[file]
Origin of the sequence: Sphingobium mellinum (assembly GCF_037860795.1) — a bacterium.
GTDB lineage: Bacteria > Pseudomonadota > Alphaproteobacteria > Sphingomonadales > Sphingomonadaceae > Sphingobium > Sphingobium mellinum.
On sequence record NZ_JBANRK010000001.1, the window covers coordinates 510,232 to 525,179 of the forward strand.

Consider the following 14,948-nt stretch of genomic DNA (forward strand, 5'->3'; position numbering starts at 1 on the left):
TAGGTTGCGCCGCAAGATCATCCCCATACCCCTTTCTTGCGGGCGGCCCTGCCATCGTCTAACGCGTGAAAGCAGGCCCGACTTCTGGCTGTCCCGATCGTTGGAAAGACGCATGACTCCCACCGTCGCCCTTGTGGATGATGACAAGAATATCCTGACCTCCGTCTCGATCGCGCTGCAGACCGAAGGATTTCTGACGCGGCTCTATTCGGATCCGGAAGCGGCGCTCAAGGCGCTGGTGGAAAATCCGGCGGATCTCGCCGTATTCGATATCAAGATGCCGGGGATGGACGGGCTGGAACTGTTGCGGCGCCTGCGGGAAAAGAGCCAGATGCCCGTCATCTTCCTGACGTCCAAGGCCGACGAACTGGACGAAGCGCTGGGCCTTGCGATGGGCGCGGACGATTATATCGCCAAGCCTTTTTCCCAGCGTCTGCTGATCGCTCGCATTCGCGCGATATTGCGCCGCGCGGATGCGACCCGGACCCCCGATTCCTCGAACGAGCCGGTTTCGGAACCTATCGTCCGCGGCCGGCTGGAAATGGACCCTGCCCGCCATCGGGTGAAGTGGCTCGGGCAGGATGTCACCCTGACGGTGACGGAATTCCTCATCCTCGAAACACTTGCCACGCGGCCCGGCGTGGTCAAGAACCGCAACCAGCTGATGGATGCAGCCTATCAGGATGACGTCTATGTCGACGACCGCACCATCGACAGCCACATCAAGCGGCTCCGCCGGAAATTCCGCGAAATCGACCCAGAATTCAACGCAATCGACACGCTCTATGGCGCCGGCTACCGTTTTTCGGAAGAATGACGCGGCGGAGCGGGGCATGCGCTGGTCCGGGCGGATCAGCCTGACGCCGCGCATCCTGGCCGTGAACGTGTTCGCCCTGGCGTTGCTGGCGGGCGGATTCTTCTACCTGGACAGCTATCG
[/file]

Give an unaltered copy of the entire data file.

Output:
Origin of the sequence: Sphingobium mellinum (assembly GCF_037860795.1) — a bacterium.
GTDB lineage: Bacteria > Pseudomonadota > Alphaproteobacteria > Sphingomonadales > Sphingomonadaceae > Sphingobium > Sphingobium mellinum.
On sequence record NZ_JBANRK010000001.1, the window covers coordinates 510,232 to 525,179 of the forward strand.

Consider the following 14,948-nt stretch of genomic DNA (forward strand, 5'->3'; position numbering starts at 1 on the left):
TAGGTTGCGCCGCAAGATCATCCCCATACCCCTTTCTTGCGGGCGGCCCTGCCATCGTCTAACGCGTGAAAGCAGGCCCGACTTCTGGCTGTCCCGATCGTTGGAAAGACGCATGACTCCCACCGTCGCCCTTGTGGATGATGACAAGAATATCCTGACCTCCGTCTCGATCGCGCTGCAGACCGAAGGATTTCTGACGCGGCTCTATTCGGATCCGGAAGCGGCGCTCAAGGCGCTGGTGGAAAATCCGGCGGATCTCGCCGTATTCGATATCAAGATGCCGGGGATGGACGGGCTGGAACTGTTGCGGCGCCTGCGGGAAAAGAGCCAGATGCCCGTCATCTTCCTGACGTCCAAGGCCGACGAACTGGACGAAGCGCTGGGCCTTGCGATGGGCGCGGACGATTATATCGCCAAGCCTTTTTCCCAGCGTCTGCTGATCGCTCGCATTCGCGCGATATTGCGCCGCGCGGATGCGACCCGGACCCCCGATTCCTCGAACGAGCCGGTTTCGGAACCTATCGTCCGCGGCCGGCTGGAAATGGACCCTGCCCGCCATCGGGTGAAGTGGCTCGGGCAGGATGTCACCCTGACGGTGACGGAATTCCTCATCCTCGAAACACTTGCCACGCGGCCCGGCGTGGTCAAGAACCGCAACCAGCTGATGGATGCAGCCTATCAGGATGACGTCTATGTCGACGACCGCACCATCGACAGCCACATCAAGCGGCTCCGCCGGAAATTCCGCGAAATCGACCCAGAATTCAACGCAATCGACACGCTCTATGGCGCCGGCTACCGTTTTTCGGAAGAATGACGCGGCGGAGCGGGGCATGCGCTGGTCCGGGCGGATCAGCCTGACGCCGCGCATCCTGGCCGTGAACGTGTTCGCCCTGGCGTTGCTGGCGGGCGGATTCTTCTACCTGGACAGCTATCG